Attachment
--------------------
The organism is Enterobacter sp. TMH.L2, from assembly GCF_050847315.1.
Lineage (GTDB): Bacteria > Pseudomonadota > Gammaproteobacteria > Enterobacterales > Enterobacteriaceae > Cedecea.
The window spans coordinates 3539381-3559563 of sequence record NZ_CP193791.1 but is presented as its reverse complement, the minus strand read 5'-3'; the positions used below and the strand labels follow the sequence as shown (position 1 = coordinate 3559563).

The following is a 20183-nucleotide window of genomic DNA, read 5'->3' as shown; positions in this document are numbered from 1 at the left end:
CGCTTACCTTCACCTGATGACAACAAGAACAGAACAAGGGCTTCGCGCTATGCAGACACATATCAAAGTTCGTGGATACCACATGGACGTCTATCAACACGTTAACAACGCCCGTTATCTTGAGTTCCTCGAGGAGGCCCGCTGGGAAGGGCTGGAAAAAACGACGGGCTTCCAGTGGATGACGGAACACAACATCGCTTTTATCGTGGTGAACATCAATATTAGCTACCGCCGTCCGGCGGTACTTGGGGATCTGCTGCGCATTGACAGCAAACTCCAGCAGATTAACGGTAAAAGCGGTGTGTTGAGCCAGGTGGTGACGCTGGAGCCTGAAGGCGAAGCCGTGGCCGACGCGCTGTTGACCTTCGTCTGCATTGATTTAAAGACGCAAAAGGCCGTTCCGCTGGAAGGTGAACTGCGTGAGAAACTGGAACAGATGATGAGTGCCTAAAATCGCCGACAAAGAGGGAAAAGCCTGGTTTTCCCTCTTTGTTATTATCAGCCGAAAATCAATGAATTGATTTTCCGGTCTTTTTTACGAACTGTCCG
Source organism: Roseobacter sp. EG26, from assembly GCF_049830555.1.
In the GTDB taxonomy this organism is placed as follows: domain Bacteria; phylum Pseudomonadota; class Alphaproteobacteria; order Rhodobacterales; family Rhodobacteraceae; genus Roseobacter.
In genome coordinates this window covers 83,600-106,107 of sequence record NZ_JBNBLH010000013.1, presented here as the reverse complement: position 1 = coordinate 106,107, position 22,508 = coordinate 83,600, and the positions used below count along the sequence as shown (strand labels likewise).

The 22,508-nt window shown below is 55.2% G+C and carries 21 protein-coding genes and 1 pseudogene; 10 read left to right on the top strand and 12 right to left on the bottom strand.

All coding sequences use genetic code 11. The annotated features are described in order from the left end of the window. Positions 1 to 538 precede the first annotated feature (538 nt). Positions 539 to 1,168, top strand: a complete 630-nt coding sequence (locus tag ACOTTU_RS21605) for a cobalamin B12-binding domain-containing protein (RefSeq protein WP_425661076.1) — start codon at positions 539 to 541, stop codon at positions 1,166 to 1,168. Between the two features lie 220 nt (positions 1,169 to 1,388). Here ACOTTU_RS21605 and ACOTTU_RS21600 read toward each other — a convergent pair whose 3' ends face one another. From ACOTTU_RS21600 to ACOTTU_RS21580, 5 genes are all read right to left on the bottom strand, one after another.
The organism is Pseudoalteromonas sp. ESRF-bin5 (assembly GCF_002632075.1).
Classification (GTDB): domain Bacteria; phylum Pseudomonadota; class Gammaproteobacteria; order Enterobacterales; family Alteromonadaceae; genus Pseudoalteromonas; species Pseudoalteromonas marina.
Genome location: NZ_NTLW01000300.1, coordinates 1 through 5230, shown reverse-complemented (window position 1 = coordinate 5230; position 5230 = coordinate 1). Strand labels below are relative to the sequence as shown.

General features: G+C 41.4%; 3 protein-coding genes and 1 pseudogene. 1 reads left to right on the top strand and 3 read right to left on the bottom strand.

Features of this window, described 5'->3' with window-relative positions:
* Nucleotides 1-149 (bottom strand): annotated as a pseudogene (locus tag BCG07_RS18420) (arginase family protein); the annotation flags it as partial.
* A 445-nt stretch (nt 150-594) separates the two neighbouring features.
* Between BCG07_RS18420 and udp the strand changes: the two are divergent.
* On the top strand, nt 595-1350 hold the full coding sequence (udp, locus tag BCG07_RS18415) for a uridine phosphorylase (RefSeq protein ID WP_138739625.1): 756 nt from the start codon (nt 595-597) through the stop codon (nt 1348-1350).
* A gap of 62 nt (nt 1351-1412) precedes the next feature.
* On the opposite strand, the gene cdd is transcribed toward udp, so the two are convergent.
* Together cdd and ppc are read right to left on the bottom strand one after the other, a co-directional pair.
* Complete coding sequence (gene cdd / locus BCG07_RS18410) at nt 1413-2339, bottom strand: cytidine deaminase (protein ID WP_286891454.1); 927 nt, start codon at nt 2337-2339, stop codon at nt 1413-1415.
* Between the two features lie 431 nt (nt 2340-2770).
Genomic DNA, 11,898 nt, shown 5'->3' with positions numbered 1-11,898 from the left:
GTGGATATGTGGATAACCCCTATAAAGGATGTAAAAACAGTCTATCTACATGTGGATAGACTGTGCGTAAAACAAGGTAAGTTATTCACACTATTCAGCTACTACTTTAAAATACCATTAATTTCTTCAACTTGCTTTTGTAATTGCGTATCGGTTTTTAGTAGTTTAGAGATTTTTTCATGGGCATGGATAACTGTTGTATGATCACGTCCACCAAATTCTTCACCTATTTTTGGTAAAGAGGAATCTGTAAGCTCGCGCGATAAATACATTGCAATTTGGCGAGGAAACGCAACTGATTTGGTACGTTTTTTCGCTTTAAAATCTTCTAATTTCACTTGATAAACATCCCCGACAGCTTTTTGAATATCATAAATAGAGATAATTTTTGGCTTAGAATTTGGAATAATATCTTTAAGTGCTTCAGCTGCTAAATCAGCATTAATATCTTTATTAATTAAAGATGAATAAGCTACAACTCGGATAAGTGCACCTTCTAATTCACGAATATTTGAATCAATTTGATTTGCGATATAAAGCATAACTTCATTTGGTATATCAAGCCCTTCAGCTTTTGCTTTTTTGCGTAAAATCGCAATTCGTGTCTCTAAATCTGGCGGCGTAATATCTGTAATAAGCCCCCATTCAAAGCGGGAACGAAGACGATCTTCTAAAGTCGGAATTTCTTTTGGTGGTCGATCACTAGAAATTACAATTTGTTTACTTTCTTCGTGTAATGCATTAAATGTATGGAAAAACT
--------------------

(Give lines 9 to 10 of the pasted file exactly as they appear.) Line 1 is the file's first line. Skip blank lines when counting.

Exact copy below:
The 22,508-nt window shown below is 55.2% G+C and carries 21 protein-coding genes and 1 pseudogene; 10 read left to right on the top strand and 12 right to left on the bottom strand.

All coding sequences use genetic code 11. The annotated features are described in order from the left end of the window. Positions 1 to 538 precede the first annotated feature (538 nt). Positions 539 to 1,168, top strand: a complete 630-nt coding sequence (locus tag ACOTTU_RS21605) for a cobalamin B12-binding domain-containing protein (RefSeq protein WP_425661076.1) — start codon at positions 539 to 541, stop codon at positions 1,166 to 1,168. Between the two features lie 220 nt (positions 1,169 to 1,388). Here ACOTTU_RS21605 and ACOTTU_RS21600 read toward each other — a convergent pair whose 3' ends face one another. From ACOTTU_RS21600 to ACOTTU_RS21580, 5 genes are all read right to left on the bottom strand, one after another.